Nelson, who generally opposes abortion, was one of four Republicans in the Louisiana House last year to vote with Democrats in favor of such exceptions, though that proposal ultimately failed 62-37.
Republican Sen. Sharon Hewitt, the only woman in the race, declined to say whether she would support rape and incest exceptions. She said she would have to know more about the specific proposal being brought forward before making a decision.
“The responsible answer is for me to say that I’m going to read the legislation and consider it,” said Hewitt, who sponsored an anti-abortion measure last year to make it more difficult to access abortion medication through the mail.
Attorney Hunter Lundy, who is running as a political independent, and former business lobby chief Stephen Waguespack, a Republican, said they would oppose rape and incest exceptions.
“I believe when God creates us, he creates us,” said Lundy, a trial attorney and Christian preacher. “We shouldn’t be aborting children.”
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“I do not believe that innocent life should be terminated due to the sins of the father,” said Waguespack, who recently resigned from his job as head of the influential Louisiana Association of Business and Industry. “As governor, I will strengthen the laws and do everything in my power to ensure those that perpetrate such heinous crimes on women are severely punished.”
The two remaining candidates, Republicans Attorney General Jeff Landry and State Treasurer John Schroder, did not answer direct questions about whether they support rape and incest exceptions.
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Landry suggested he would be opposed by saying he has “been consistent in my stance for the pro-life laws currently on the books,” which don’t include those exceptions. Schroder said he has “always been pro-life” but didn’t explain what that means in terms of rape and incest.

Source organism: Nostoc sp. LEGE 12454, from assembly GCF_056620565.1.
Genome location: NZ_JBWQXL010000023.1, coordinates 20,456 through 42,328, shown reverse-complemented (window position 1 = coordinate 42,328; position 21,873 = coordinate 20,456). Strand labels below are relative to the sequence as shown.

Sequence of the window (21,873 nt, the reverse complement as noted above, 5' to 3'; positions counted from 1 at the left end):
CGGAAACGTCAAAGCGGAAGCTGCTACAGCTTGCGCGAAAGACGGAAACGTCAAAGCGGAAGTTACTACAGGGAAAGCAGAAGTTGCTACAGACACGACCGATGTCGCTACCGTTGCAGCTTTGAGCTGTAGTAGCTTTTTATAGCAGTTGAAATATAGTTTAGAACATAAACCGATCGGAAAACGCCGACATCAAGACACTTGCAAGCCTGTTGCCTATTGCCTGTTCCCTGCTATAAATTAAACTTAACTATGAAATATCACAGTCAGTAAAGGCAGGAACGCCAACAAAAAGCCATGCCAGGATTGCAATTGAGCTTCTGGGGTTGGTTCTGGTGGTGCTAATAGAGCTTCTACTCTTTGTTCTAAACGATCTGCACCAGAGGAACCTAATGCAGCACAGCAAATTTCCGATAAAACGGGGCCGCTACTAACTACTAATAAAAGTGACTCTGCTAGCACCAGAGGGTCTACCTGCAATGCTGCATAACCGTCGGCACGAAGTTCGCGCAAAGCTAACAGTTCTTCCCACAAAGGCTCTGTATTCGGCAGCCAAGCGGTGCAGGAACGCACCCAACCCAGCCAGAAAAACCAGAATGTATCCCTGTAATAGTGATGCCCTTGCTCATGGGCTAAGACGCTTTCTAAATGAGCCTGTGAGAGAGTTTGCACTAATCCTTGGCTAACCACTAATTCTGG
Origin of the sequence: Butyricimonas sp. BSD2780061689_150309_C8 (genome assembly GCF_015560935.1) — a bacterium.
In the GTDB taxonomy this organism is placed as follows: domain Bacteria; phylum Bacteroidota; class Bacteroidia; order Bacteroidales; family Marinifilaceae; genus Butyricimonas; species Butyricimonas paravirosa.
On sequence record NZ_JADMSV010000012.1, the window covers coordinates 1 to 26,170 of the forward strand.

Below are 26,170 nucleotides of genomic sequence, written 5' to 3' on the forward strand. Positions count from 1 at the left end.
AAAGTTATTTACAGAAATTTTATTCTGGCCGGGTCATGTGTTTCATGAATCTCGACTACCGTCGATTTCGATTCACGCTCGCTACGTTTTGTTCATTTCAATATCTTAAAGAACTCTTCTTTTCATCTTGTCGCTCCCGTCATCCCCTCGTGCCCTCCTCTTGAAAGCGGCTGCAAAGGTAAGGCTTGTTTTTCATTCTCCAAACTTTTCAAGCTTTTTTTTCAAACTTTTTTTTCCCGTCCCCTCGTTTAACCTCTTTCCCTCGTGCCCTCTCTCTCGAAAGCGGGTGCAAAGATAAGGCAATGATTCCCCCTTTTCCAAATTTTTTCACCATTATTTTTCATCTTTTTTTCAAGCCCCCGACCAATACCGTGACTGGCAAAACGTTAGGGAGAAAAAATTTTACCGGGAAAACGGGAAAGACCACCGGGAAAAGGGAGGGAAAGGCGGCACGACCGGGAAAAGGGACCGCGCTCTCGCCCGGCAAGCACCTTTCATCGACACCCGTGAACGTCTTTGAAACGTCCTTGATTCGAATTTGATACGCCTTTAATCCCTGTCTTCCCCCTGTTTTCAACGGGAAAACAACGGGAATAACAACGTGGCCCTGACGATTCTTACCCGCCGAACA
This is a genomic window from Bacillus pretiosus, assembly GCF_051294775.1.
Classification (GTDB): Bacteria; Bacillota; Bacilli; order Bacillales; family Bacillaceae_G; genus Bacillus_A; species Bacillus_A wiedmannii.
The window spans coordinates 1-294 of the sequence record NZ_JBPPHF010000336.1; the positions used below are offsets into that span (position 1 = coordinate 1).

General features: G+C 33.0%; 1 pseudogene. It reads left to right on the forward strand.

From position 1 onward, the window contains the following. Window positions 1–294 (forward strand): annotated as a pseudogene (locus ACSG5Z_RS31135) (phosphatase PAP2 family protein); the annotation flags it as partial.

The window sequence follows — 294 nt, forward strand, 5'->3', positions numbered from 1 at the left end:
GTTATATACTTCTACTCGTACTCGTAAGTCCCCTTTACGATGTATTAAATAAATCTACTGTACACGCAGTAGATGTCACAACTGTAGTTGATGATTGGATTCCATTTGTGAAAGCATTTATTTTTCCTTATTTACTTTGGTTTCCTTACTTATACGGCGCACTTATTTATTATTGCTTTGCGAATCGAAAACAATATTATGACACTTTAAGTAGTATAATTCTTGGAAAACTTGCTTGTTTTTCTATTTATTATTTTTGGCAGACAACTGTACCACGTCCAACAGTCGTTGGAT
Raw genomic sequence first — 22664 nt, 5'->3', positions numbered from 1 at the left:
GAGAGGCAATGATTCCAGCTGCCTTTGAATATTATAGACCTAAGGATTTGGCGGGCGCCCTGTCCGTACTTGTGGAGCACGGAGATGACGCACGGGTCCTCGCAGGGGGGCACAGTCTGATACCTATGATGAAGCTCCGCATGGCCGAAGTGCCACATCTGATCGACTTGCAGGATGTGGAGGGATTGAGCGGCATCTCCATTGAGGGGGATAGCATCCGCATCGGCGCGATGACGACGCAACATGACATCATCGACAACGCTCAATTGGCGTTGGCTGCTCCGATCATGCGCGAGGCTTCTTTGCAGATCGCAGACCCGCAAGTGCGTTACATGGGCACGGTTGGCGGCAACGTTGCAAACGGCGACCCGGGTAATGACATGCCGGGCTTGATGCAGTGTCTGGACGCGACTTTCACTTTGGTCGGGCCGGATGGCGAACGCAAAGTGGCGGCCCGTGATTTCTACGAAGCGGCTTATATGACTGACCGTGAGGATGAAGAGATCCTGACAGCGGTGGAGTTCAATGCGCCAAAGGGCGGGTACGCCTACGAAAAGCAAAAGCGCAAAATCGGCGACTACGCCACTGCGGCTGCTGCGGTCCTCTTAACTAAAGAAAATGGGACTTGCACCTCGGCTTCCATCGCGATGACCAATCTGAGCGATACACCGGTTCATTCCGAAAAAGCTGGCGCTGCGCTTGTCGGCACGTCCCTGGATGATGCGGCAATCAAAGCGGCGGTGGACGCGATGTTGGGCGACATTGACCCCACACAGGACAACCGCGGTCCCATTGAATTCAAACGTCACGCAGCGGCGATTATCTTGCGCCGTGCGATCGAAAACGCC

Failing pregnancies and miscarriages
The other large question looming over Louisiana’s abortion ban is whether its current exceptions for pregnancies that fail should be adjusted.
Louisiana law is supposed to still allow doctors to perform abortions in cases where a fetus has a condition that is unsurvivable or a pregnant person’s life is in danger. Yet Louisiana women have complained repeatedly that they haven’t been able to access the health care they need when something has gone wrong, including during a “wanted” pregnancy.
Doctors have also complained they feel vulnerable to criminal prosecution under the ban because the law is vague about when they are allowed to end a pregnancy. Landry, as the attorney general, sent a letter to every doctor in the state last year threatening them if they stepped out of line, which also frightened physicians.
If elected governor, Wilson said he would push for more flexibility for the medical community when it comes to pregnancy management. Nelson said he believes the rules around “pregnancy viability” and termination need to be clarified.
In contrast, Hewitt and Lundy said they didn’t feel laws around abortions and failed pregnancies need to be changed, though Hewitt said she could be convinced to change her mind.
“I do feel like the bill that we passed is clear,” she said. “But if someone can make a compelling argument as to why it is not, I would be open to that.”
On the other end of the spectrum, Waguespack said he believes the current abortion ban might be too permissive and allow for too many medical conditions that justify abortion.
“I have concerns that the medical futility portion of the law may be overbroad and potentially threaten viable, disabled life,” Waguespack said. “I will always be open to advice and counsel on this topic to ensure the law always protects unborn life and the life of the mother as strongly as possible without opening a loophole for elective abortion.”
Some anti-abortion advocates are unhappy with the list of pregnancy conditions that provide exceptions to the abortion ban. They believe people should carry pregnancies to term, even when they are likely to end in miscarriage or the life of a resulting baby lasts only a few days.
Landry and Schroder did not provide their views on futile pregnancies and the abortion ban, though Landry’s support of “pro-life laws currently on the books” suggests he would not want to make changes.